New Sherbrooke Village ED confident in the future

·3 min read

SHERBROOKE – With plans to hire senior staff and expand First Nations cultural programming over the next two years, the new executive director of Historic Sherbrooke Village says he is excited to shepherd the “largest locally managed site in the Nova Scotia museum system.”

York Lethbridge – recently executive director of the Quinte Museum of Natural History in Trenton, Ontario – sat down with the Journal last week for his first interview since being appointed in April to head Sherbrooke’s iconic living museum, founded in 1968 to provide visitors with an experiential interpretation of village life in late 1860s Nova Scotia.

“There are at least three or four roles that would normally be part of our management matrix,” he said. “We don’t currently have a curator, a manager of operations, a manager of visitor experience or a marketing and events manager … We will be hiring but, of course, we have a process where, if someone qualified from the existing staff is interested, they will go through the interview process. We’re just at the beginning stages of looking at what the job descriptions might be.”

Regarding new Indigenous programming, he emphasized, “That is a priority for me. For my own purposes, I’m starting research on what the 19th century experience of Indigenous peoples were in the area, and specifically, Mi’kmaq communities, in and around the Sherbrooke area. The story that we are looking to tell is meant to be provincewide in nature. [We will want to] start with what is specific to our localized area, but then branch out from there to become more inclusive.”

To do this, he added, “We are going to be bringing on additional community partners … We are in the process of assembling a working group … We also have resources through the Nova Scotia museum … It would be a long-term desire to have traditional Mi’kmaq crafts and arts brought into our programmatic focus.”

Lethbridge said that, while he’s still “in the process of learning the complexities of a museum of Sherbrooke’s size,” he’s enthusiastic about what he sees. “It’s also very unique in terms of how it relates to government, how it relates to its community, how it engages with its particular history and how it sits relative to the municipality.”

Sherbrooke Village receives $1.3 million a year from the provincial government for its annual $2 million budget. The balance comes from admissions, external contracts for restoration projects through its working woodshop and gift shop sales. Over the past two years, the facility – which typically employs approximately 100 people during the June to October tourist season – has endured a serious slowdown in visitor traffic due to COVID.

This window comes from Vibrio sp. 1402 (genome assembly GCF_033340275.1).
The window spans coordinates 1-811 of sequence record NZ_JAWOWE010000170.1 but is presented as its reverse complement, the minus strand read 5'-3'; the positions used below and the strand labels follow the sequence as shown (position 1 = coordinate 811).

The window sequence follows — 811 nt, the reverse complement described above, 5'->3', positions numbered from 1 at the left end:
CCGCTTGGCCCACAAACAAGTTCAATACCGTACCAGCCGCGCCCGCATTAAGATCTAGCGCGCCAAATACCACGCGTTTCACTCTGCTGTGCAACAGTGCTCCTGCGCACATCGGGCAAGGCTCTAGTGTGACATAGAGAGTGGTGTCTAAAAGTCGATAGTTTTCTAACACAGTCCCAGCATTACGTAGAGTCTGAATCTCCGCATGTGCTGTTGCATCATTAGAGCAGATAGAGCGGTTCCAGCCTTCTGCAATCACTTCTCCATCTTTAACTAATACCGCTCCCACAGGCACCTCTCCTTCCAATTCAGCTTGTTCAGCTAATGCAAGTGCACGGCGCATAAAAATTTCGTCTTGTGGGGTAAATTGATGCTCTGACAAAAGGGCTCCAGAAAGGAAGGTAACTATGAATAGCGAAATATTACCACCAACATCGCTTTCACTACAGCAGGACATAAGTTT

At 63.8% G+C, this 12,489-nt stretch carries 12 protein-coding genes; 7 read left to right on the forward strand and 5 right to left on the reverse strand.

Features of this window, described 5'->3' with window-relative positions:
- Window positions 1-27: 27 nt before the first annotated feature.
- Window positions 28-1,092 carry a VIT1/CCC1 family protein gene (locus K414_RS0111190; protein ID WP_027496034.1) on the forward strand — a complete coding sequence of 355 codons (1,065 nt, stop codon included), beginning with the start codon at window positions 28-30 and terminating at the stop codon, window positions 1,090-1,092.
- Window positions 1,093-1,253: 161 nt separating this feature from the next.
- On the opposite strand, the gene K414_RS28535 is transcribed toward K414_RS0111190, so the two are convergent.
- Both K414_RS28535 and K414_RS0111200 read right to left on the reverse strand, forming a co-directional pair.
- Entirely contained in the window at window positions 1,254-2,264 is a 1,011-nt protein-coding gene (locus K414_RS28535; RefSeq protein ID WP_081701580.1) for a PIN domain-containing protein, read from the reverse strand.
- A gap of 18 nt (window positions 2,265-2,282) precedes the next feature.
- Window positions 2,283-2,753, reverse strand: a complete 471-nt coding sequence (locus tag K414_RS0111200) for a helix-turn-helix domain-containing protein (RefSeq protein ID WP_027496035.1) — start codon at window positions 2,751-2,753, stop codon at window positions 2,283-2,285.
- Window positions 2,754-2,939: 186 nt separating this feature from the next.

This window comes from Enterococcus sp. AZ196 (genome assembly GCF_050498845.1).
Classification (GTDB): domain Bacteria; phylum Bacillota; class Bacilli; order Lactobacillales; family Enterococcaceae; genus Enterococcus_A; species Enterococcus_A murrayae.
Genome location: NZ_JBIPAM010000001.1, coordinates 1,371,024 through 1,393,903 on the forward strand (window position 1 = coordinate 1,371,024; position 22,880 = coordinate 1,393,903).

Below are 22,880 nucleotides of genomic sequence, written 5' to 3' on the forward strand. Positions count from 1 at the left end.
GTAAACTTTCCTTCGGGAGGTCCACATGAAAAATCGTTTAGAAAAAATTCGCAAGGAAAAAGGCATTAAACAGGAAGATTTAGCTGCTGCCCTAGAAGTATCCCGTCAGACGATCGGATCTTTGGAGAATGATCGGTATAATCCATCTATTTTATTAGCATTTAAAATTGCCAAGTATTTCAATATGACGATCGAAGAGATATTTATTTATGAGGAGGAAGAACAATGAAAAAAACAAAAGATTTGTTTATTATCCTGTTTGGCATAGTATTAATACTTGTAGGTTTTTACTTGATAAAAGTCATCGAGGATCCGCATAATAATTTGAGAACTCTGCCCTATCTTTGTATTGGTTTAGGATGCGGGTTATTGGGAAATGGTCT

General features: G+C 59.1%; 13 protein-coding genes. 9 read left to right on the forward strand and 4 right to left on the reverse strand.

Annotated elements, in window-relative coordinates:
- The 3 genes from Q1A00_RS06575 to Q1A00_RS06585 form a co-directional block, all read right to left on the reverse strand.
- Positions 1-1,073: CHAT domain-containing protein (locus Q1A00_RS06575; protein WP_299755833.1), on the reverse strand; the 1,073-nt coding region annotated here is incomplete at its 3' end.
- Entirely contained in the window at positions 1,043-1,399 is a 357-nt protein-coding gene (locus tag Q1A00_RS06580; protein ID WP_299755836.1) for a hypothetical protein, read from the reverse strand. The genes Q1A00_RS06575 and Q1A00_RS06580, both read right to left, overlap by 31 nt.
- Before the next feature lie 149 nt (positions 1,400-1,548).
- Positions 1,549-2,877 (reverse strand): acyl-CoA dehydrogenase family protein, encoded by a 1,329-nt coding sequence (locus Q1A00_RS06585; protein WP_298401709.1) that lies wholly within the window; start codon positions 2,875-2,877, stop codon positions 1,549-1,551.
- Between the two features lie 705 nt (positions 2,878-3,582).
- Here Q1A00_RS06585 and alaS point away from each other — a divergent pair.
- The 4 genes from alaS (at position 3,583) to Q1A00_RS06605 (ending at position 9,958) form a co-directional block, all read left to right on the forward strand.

In 2021, the museum received a $994,000 provincial grant – part of a $228-million community stimulus package designed to offset the economic effects of the pandemic – to repair and upgrade many of its 90 vintage structures, and complete work on a new community park.

“We did wonderful things with [the funds],” Lethbridge said. “We are a site that has largely framed buildings which require continual maintenance. You know, it’s always about trying to stay ahead of the curve, ensuring that we’re preserving that heritage for future generations.”

Still, he said, “It’s a balancing act. In order to make sure that we meet our budgetary targets, we need to make sure that people are coming to the sites and helping to generate those revenues so that we break even at the end of the year.”

To that end, he noted, the focus this year will be on strengthening the existing brand and building back the core visitor business.

“I would say that the [Sherbrooke Village] commission is very collaborative, and it recognizes this difficult situation [we’ve been through] and where we’re really just trying to ensure stability of the organization, before we start … experimenting,” he said.

“We’re really looking at 2023 as an opportunity … to become more inclusive and more reflective of the community experience of the 19th century, but for a 21st century audience.”

Alec Bruce, Local Journalism Initiative Reporter, Guysborough Journal

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